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illustration of a man's face giving a Bronx cheer, sticking out his tongue and wiggling his hands by his ears
figure 1  

 

double dog dare ya. Simply to double down, up the ante in response to a dare.reference 1  Or to mock, to deceive, literally “dog-dog,” hence double-dog.reference 2

Michael Quinion found a citation in Chapman’s Dictionary of American Slang dating this turn of phrase to the 1940’s. “Mr Chamberlain also mentions several other forms. As well as the immemorial I dare you, he gives I dog dare you, I double dog dare you, I black dog dare you, and the ultimate challenge that must surely have been impossible to pass up without appearing totally chicken: I double black dog dare you.”reference 3

movie still of a boy dressed in winter clothing with his tongue stuck to a metal pole
figure 2  

The use of the double dog dare is wonderfully vivid in the film A Christmas Story, based on radio pioneer Jean Shepard’s memoirs.  Here the boys up the ante to a triple-dog-dare.reference 4 Click the sound icon to listen if you are interested. click here to hear sound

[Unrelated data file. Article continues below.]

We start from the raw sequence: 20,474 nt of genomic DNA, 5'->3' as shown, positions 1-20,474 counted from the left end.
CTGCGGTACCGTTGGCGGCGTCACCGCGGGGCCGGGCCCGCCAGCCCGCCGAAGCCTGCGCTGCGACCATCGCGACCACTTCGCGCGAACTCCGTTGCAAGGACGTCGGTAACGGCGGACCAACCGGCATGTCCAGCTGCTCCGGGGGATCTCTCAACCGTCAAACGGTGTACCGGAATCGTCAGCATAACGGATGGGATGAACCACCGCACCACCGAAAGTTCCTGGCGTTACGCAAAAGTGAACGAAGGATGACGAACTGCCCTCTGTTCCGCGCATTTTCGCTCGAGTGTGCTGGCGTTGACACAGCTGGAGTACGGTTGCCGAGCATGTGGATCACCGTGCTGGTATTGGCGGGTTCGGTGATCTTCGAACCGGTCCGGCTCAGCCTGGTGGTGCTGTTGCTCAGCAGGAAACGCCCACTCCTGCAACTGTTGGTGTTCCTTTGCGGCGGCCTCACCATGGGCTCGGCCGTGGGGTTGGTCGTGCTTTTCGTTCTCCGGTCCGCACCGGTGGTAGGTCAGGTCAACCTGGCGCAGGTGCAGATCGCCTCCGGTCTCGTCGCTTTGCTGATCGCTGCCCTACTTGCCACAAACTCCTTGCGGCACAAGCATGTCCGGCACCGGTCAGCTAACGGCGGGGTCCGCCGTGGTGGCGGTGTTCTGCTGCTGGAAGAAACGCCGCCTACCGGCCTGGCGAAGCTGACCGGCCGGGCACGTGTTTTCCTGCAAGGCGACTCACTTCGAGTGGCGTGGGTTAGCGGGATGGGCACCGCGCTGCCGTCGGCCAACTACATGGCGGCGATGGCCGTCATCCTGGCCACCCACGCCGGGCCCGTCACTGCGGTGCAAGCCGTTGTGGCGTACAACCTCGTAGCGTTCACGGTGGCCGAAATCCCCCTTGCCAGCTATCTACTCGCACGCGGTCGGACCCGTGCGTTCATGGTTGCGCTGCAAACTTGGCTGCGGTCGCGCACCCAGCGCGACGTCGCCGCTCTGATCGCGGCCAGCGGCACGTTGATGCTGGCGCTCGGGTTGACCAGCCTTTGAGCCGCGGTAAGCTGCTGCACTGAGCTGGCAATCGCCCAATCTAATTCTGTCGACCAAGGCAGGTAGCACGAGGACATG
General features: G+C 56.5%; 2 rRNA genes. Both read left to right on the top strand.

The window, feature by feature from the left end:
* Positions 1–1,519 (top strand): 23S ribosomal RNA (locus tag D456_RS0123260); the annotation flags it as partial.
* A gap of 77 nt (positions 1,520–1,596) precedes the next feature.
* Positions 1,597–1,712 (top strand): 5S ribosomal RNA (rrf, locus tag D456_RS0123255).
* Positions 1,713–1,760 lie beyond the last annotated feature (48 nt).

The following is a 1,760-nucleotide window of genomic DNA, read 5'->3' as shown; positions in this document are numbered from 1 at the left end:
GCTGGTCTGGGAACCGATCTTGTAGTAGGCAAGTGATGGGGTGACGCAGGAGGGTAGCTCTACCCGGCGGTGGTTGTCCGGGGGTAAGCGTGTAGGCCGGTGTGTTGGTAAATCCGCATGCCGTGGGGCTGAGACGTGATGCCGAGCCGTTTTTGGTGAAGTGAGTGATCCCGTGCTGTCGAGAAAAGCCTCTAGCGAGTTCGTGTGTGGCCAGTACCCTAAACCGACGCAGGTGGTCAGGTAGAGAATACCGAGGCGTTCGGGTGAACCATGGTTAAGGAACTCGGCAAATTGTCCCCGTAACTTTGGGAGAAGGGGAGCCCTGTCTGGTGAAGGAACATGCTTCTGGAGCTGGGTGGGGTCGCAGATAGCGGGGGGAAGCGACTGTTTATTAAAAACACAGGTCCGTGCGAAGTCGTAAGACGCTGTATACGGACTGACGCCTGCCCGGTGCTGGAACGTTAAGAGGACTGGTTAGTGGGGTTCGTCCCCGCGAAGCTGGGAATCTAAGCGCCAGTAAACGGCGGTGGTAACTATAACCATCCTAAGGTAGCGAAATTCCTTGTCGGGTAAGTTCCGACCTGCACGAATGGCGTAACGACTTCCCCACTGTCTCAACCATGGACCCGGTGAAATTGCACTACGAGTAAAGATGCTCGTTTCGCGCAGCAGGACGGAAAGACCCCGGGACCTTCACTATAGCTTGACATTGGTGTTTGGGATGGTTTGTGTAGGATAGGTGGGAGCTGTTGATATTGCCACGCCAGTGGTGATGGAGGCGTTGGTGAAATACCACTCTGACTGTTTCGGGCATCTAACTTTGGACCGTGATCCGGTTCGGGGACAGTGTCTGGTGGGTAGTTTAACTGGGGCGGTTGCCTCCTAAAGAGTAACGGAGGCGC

We still use this phrase.  Dr. Ame Wilson of Ohio University , a dramaturgist, commented on her belly-button piercing: “My students double-dog dared me.”reference 5 So of course she did it.

1. Quinion, Michael. 1999. Double-Dog Dare You. World Wide Words. Accessed Dec 11 2007 from http:// www. worldwidewords. org/ qa/ qa-dou2.htm.

2. Cohen, Israel. 2000. Re: BIN (May) Never Mean BEN! --> Idioms. Discussion of Hebrew Grammar and Etymology. Accessed Sep. 19 2001 from http:// www. shamash.org/ listarchives/ heblang/ 000220 .

3. Quinion.

4. Clark, Bob. 1983. A Christmas Story. Metro-Goldwyn-Mayer. Nov 18.

5. Shulman, Polly. 2003. Cirque Du Soliel: Aiming Too High? New York Times, May 4, 1, 10.
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About the illustration: Figure 1 shows the classic image of a razz or a dare. © 2008 Jupiterimages Corporation. Figure 2 is a still from the film A Christmas Story.reference 6  6. Clark.
  Last updated: July 5, 2008
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